But in general you can say that these equations

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But, in general, you can say that: These equations demonstrate that if you move with the electric field, your electric potential will decrease. Electric Potential
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Electric Potential As it turns out you can calculate all components of an electric field this way. Suppose you have a charge moving in an electric field, if you can measure the potential of the charge as it moves then you can find E with: This is how you can calculate the electric field (vector) from voltage (scalar). E x = ! " V " x E y = ! " V " y E z = ! " V " z ! E = E x ˆ i + E y ˆ j + E z ˆ k
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Electric Potential Conversely, you can also calculate voltage from the electric field by integrating over a distance (two points: initial and final): This gives us the following relationships: Many times you will be asked to find one variable given the expression of one of the others, just recall how they are related. V f ! V i = ! ! E " d ! s i f #
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Electric Potential For example, in Chapter 22 we found that the electric field on the z-axis from a charged disk was: If we wanted to find the electric potential we can turn to: Evaluating the right side we get: E disk = ! 2 " o 1 ! z z 2 + R 2 " # $ $ % & ' ' V f ! V i = ! ! E " d ! s i f # ! E ! d ! s i f " = ! 2 " o 1 # z z 2 + R 2 $ % & & ' ( ) ) * z " dz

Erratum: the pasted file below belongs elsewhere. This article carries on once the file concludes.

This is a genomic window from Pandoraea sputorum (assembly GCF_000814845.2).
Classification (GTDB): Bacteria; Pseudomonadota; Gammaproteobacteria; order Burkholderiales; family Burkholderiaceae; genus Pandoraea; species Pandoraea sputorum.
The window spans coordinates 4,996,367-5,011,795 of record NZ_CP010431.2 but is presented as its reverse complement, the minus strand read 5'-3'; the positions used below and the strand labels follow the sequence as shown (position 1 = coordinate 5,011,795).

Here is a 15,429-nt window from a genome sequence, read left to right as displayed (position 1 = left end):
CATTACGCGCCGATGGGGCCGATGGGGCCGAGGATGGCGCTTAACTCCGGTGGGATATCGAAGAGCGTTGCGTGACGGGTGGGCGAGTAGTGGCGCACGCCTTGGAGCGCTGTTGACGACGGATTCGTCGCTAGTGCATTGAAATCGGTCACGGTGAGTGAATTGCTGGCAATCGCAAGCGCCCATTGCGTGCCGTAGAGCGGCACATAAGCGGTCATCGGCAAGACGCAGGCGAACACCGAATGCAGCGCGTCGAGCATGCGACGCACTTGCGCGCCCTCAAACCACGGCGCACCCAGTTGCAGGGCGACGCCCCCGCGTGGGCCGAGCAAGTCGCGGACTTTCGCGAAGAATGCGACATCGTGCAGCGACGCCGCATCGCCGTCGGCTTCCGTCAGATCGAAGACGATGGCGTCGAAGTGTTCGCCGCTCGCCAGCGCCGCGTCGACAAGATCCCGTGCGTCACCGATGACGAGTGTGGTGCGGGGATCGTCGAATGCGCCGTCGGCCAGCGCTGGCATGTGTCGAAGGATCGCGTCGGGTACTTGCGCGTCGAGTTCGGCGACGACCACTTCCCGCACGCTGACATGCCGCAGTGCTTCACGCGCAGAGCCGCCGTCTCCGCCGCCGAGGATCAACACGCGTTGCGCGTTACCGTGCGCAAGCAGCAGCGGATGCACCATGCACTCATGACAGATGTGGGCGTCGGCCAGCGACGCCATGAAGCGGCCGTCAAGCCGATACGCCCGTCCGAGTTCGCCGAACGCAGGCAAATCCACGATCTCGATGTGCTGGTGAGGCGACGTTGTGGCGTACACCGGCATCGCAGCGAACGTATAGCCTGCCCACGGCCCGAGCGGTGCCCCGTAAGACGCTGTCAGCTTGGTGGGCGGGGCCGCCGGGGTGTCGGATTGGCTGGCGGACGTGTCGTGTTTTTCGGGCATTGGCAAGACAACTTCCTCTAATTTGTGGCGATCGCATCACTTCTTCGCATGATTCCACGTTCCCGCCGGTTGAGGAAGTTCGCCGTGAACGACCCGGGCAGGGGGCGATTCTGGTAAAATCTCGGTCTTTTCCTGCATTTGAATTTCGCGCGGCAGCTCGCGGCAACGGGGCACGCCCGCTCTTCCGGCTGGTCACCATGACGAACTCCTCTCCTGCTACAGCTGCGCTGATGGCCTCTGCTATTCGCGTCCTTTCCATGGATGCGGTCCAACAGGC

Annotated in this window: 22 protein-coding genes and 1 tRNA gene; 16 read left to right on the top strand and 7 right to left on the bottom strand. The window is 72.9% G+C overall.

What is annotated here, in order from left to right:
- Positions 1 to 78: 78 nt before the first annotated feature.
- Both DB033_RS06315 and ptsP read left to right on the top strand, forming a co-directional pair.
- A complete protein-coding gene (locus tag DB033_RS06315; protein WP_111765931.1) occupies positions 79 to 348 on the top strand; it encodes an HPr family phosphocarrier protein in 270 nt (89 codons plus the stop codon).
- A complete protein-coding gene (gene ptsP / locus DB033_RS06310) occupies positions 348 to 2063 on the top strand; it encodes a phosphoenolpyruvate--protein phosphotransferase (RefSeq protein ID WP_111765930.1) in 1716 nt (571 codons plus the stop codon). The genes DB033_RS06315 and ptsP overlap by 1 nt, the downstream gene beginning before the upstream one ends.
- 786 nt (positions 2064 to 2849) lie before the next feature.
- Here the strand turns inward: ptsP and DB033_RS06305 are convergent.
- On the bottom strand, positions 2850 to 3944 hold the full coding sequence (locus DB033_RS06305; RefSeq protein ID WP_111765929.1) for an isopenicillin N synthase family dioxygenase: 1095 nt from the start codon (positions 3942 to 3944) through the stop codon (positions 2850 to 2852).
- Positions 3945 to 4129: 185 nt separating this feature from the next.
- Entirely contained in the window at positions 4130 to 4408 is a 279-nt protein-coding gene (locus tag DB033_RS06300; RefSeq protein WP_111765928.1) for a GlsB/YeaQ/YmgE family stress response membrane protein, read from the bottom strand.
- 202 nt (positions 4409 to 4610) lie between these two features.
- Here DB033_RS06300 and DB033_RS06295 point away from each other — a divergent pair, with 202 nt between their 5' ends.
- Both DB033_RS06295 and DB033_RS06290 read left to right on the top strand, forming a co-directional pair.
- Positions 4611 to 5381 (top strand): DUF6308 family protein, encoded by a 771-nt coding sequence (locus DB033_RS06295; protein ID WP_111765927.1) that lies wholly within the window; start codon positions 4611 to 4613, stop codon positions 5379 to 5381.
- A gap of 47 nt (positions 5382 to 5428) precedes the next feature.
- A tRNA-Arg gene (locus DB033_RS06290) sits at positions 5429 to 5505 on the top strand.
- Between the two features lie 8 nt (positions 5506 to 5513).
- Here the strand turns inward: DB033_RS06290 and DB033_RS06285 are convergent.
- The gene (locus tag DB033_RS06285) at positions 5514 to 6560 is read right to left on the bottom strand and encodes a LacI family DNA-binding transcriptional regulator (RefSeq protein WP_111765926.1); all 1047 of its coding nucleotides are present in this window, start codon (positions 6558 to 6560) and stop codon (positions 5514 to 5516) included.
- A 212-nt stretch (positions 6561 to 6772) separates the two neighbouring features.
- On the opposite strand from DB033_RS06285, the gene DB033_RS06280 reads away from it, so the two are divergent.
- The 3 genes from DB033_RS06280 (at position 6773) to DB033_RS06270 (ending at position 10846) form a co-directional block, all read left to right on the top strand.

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Electric Potential The first term is easy, but the second term needs a u-substitution, let u = (z 2 +R 2 ) Turning back to our equation for potential: We usually define a place (like V i to be zero at infinite distance), yielding: V f ! V i = ! ! 2 " o z ! z 2 + R 2 ( ) V = ! 2 " o z 2 + R 2 ! z ( ) ! E ! d ! s i f " = ! 2 " o z # z 2 + R 2 ( ) ! E ! d ! s i f " = ! 2 " o z # z 2 + R 2 ( ) $ z
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Clicker Question 24C-1 An electron is released from rest at point B (as shown to the right), where the potential is 0V.
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